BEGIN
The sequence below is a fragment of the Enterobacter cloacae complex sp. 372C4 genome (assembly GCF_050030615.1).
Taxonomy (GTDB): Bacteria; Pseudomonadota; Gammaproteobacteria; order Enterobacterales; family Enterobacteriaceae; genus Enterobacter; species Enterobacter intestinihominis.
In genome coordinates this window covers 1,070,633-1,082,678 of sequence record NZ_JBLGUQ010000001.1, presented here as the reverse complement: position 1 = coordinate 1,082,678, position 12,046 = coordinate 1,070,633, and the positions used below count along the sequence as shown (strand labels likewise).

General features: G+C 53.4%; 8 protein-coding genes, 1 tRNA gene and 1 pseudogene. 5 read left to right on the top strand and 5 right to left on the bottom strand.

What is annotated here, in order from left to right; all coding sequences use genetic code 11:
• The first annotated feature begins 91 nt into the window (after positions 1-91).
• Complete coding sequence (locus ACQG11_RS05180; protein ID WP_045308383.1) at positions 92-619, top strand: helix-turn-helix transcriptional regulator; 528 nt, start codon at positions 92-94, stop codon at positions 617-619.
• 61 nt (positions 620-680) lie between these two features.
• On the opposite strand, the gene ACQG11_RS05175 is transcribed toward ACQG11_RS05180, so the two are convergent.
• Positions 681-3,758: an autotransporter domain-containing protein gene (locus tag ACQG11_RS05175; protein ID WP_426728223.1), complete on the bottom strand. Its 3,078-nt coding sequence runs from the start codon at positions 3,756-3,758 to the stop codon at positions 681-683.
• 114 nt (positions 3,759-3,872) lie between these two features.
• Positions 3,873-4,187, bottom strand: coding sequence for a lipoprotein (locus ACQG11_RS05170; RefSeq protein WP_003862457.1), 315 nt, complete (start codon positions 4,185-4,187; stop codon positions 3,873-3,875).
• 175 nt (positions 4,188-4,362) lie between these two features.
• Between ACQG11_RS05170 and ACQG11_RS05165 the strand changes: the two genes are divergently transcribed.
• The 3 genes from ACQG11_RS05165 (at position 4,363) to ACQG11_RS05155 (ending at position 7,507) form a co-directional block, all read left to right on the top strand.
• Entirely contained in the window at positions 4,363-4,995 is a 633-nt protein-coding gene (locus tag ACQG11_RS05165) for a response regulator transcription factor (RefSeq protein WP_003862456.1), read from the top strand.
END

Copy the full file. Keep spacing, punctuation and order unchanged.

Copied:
The sequence below is a fragment of the Enterobacter cloacae complex sp. 372C4 genome (assembly GCF_050030615.1).
Taxonomy (GTDB): Bacteria; Pseudomonadota; Gammaproteobacteria; order Enterobacterales; family Enterobacteriaceae; genus Enterobacter; species Enterobacter intestinihominis.
In genome coordinates this window covers 1,070,633-1,082,678 of sequence record NZ_JBLGUQ010000001.1, presented here as the reverse complement: position 1 = coordinate 1,082,678, position 12,046 = coordinate 1,070,633, and the positions used below count along the sequence as shown (strand labels likewise).

General features: G+C 53.4%; 8 protein-coding genes, 1 tRNA gene and 1 pseudogene. 5 read left to right on the top strand and 5 right to left on the bottom strand.

What is annotated here, in order from left to right; all coding sequences use genetic code 11:
• The first annotated feature begins 91 nt into the window (after positions 1-91).
• Complete coding sequence (locus ACQG11_RS05180; protein ID WP_045308383.1) at positions 92-619, top strand: helix-turn-helix transcriptional regulator; 528 nt, start codon at positions 92-94, stop codon at positions 617-619.
• 61 nt (positions 620-680) lie between these two features.
• On the opposite strand, the gene ACQG11_RS05175 is transcribed toward ACQG11_RS05180, so the two are convergent.
• Positions 681-3,758: an autotransporter domain-containing protein gene (locus tag ACQG11_RS05175; protein ID WP_426728223.1), complete on the bottom strand. Its 3,078-nt coding sequence runs from the start codon at positions 3,756-3,758 to the stop codon at positions 681-683.
• 114 nt (positions 3,759-3,872) lie between these two features.
• Positions 3,873-4,187, bottom strand: coding sequence for a lipoprotein (locus ACQG11_RS05170; RefSeq protein WP_003862457.1), 315 nt, complete (start codon positions 4,185-4,187; stop codon positions 3,873-3,875).
• 175 nt (positions 4,188-4,362) lie between these two features.
• Between ACQG11_RS05170 and ACQG11_RS05165 the strand changes: the two genes are divergently transcribed.
• The 3 genes from ACQG11_RS05165 (at position 4,363) to ACQG11_RS05155 (ending at position 7,507) form a co-directional block, all read left to right on the top strand.
• Entirely contained in the window at positions 4,363-4,995 is a 633-nt protein-coding gene (locus tag ACQG11_RS05165) for a response regulator transcription factor (RefSeq protein WP_003862456.1), read from the top strand.